Madaktari nchini India wamefanikiwa kuwatenganisha mapacha wawili Jaga na Kalia walioungana vichwa waliokuwa na umri wa miakamiwili na nusu
Operesheni hiyo ilifanywa na jopo la madaktari 30 kwa muda wa wa saa 16
Mapacha hao walizaliwa wakiwa wanashirikiana mishipa ya damu na tishu kwenye ubongo, hali inayojitokeza kwa nadra sana na asilimia 50 ya watoto wanaozliwa na hali hiyo hufariki baada ya saa 24
Madaktari wanasema changamoto kubwa kwenye operesheni hiyo ilikuwa ni kufunika sehemu kubwa ya ubongo wao iliyoachwa wazi baada ya upasuaji kwa ngozi kwa ngozi.
Mapacha hao pia wana matatizo mengine ya kiafya, Jaga ana matatizo ya moyo na Kalia ana matatizo ya figo.
Jaga alikuwa na hali nzuri mwanzoni ila hali yake imekua mbaya, Kalia ana unafuu
Kma mapacha hao wakibaki hai, hatua inayofuata itakua kujenga mafuvu yao ya kichwa
Surgeons in the Indian capital, Delhi, have separated twin boys who were conjoined at the tops of their heads.
Two-year-old Jaga and Kalia underwent 16 hours of surgery, and are now in the intensive care unit, doctors said.
A team of 30 doctors carried out the surgery - the first of its kind in India - at a state-run hospital.
The boys were born with shared blood vessels and brain tissues, a very rare condition that occurs once in about three million births.
The director of the All India Institute of Medical Sciences, Randeep Guleria, told the Press Trust of India that the "next 18 days would be extremely critical to ascertain the success of the surgery".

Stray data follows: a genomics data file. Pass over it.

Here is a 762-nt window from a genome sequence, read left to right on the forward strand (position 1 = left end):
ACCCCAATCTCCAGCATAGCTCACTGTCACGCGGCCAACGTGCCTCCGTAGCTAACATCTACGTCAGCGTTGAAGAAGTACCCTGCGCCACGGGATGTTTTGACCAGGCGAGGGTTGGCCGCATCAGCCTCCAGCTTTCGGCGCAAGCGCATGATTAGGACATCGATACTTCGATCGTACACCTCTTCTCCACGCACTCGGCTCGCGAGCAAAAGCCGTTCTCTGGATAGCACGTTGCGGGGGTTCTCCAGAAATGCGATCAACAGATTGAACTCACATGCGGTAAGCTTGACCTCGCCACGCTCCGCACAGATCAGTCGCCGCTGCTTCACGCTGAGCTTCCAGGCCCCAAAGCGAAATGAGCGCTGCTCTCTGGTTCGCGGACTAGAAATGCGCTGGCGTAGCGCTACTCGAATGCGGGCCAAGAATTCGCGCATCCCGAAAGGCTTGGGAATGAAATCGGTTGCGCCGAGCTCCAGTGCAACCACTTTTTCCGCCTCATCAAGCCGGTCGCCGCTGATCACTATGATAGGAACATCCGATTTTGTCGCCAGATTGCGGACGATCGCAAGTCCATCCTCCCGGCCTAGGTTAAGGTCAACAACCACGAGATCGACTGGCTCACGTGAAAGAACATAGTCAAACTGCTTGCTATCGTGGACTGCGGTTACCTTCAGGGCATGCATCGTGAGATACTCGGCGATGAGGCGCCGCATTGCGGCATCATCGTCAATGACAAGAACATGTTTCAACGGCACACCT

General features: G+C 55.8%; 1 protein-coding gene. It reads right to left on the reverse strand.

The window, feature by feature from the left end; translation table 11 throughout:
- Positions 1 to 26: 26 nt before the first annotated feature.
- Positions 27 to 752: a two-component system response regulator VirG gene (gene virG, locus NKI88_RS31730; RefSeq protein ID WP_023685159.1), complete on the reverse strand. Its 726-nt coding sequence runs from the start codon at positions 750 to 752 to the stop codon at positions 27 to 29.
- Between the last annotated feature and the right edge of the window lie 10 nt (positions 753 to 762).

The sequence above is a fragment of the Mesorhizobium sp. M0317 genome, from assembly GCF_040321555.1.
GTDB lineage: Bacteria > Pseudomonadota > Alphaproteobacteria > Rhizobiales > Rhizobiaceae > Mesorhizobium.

The twins, hailing from a village in eastern Orissa state, were joined at the head - a condition known as craniopagus.
Even before the operation they had defeated the odds; craniopagus occurs in one in three million births, and 50% of those affected die within 24 hours, doctors say
"Both the children have other health issues as well. While Jaga has heart issues, Kalia has kidney problems," neurosurgeon A K Mahapatra said.
"Though initially Jaga was healthier, now his condition has deteriorated. Kalia is better," he added.
Doctors said the most challenging job after the separation was to "provide a skin cover on both sides of the brain for the children as the surgery had left large holes on their heads".
"If the twins make it, the next step will be reconstructing their skulls," plastic surgeon Maneesh Singhal said.
The first surgery was performed on 28 August when the doctors created a bypass to separate the shared veins that return blood to the heart from the brain.